This is a quiet retreat, where many of the locals go for some time away from the crowds. The protected strip of dunes between Rhyl and Towyn are what is left of what used to be larger coastal dunes. While the scene will change throughout your walk, one of the best spots to enjoy the coast and see marine life in the water is from the designated view point on the trail.
Address: St Asaph Avenue North, Kinmel Bay, Conwy, LL18 5EQ
9. Take in a Performance at the Pavilion Theatre Rhyl
If you want to soak in some of the local performing arts during your time in Rhyl, you should check out the schedule for the Pavilion Theatre Rhyl. Though this building is modern, the Pavilion Theatre has a history of entertaining resort-goers since 1891. The first pavilion burned to the ground and was replaced by a second that was demolished in 1974.
Today's Pavilion Theatre opened in 1991, bringing new life to the performing arts in Rhyl. There are regular music and theater productions to enjoy, and a first-floor restaurant situated right on the waterfront, so you can make a full evening out of it.
Address: East Parade, Rhyl, Denbighshire
10. Feel the Spray of the Dyserth Waterfall
The natural beauty of Wales lends itself to stunning waterfalls, but so many are located off the beaten path, which makes Dyserth waterfall such a great find, especially for families. This beautiful 70-foot waterfall is easy to find in Rhyl and is one of the best waterfalls in Northern Wales.
With a small admission of 50 pence, you can take a lovely walk on a paved path through gardens and a stream leading back to the waterfall. The walk is short and flat, so it is doable for children. For a panoramic view over Rhyl, continue walking up to the stairs that lead up the hill to the top of the falls. Sit on one of the benches with views over the entire countryside and coast.
After your visit, stop for a cup of coffee or an ice cream from the Waterfall Shop Café at the entrance of the falls and sit to enjoy the surrounding gardens.
11. Count the Colors in the Rhyl Botanical Gardens
A fun, free excursion in the heart of Rhyl is a stroll through the Botanical Gardens that are bursting with color and design, especially in the summer. It is the only park in the town and serves as a recreation spot for the community. It also has a long history in Rhyl and remains a special place of symbolic significance.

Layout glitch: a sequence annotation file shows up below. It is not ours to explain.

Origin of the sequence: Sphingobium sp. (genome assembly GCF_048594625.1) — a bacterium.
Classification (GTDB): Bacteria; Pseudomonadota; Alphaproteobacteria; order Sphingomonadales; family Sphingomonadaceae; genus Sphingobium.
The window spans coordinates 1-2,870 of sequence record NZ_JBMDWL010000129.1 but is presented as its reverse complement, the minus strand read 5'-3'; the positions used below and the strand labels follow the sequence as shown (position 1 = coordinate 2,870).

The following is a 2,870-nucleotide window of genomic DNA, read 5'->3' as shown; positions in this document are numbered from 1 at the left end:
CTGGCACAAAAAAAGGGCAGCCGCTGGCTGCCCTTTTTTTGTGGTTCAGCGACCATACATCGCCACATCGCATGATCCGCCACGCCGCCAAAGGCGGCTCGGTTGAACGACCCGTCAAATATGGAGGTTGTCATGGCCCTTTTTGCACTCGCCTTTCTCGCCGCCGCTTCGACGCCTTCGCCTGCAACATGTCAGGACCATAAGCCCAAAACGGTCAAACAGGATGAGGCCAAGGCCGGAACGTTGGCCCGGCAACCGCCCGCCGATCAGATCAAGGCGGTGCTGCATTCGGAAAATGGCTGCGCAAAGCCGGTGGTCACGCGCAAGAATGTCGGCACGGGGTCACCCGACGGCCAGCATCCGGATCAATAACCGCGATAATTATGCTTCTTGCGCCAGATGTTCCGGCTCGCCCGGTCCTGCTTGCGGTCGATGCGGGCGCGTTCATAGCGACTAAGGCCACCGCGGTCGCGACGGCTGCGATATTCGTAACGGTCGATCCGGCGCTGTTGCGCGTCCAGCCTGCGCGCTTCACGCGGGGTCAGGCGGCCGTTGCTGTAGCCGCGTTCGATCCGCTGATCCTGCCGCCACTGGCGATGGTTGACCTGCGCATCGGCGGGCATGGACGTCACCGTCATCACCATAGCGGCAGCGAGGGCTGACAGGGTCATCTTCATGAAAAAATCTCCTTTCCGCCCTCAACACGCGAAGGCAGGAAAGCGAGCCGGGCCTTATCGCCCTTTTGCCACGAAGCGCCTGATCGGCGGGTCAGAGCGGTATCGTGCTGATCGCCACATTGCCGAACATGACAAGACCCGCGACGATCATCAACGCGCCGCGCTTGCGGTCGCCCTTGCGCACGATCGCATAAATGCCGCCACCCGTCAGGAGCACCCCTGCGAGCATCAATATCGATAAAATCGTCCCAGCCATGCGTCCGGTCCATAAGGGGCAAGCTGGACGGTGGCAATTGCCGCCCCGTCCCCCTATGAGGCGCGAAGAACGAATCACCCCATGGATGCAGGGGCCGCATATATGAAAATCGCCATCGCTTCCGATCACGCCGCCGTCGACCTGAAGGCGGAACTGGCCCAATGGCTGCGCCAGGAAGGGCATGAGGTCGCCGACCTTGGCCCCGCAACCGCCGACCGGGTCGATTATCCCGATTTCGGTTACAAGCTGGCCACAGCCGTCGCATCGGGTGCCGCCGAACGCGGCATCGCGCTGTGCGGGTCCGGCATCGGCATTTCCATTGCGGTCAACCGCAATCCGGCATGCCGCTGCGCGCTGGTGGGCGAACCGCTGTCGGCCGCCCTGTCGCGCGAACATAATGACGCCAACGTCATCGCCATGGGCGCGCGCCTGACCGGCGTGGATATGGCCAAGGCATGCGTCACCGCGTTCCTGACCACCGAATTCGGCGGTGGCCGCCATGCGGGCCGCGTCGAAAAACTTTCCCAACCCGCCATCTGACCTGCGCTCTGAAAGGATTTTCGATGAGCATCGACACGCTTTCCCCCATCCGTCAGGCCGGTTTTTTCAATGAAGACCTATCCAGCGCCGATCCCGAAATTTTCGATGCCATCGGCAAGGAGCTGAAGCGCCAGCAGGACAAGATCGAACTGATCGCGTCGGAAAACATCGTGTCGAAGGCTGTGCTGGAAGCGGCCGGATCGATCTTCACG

The park setting winds through gardens with tennis courts, children's play areas, paved walkways, picnic tables, and basketball courts. Just to the right of the entrance is where gardening enthusiasts will find inspiration, with a collection of manicured flower beds, water features, and fountains.
The gardens were established in 1878 and still exude an elegance, with displays of roses, yucca plants, and other trees and flowers. Enjoy a picnic by one of the unique monkey puzzle trees in the park, or enjoy lunch at the park café.
Address: Grange Road Rhyl, Wales
Official site: http://www.rbg.wales
12. Walk the Corridors of the Famous Gwrych Castle
Just a short 20-minute drive from Rhyl is a Gwrych Castle sprawled along the hillside and worthy of a few hours of your time. The grand medieval architecture of the castle is eye-popping and alluring, so a tour is a must.
This castle is also notable because it was the backdrop for the TV show I'm a Celebrity...Get Me Out of Here!, so fans of the show can enjoy seeing some of the leftover props that are still on-site.
The castle was built between 1812 and 1822 on 250 acres of land overlooking the Irish Sea. It endured a long history, from family ownership and entertainment purposes like jousting to an opera center, and now the estate and gardens is preserved for visitors to enjoy.
Day passes are available for you to tour through sections of the castle and grounds, or you can plan a visit around one of the specialty ghost tours. For a truly memorable experience, you can stay at Gwrych Castle in the Tan-yr-Ogo Lodge for your own private castle experience.
Address: Llanddulas, Abergele, Conwy, North Wales, LL22 8ET
Official site: https://www.gwrychcastle.co.uk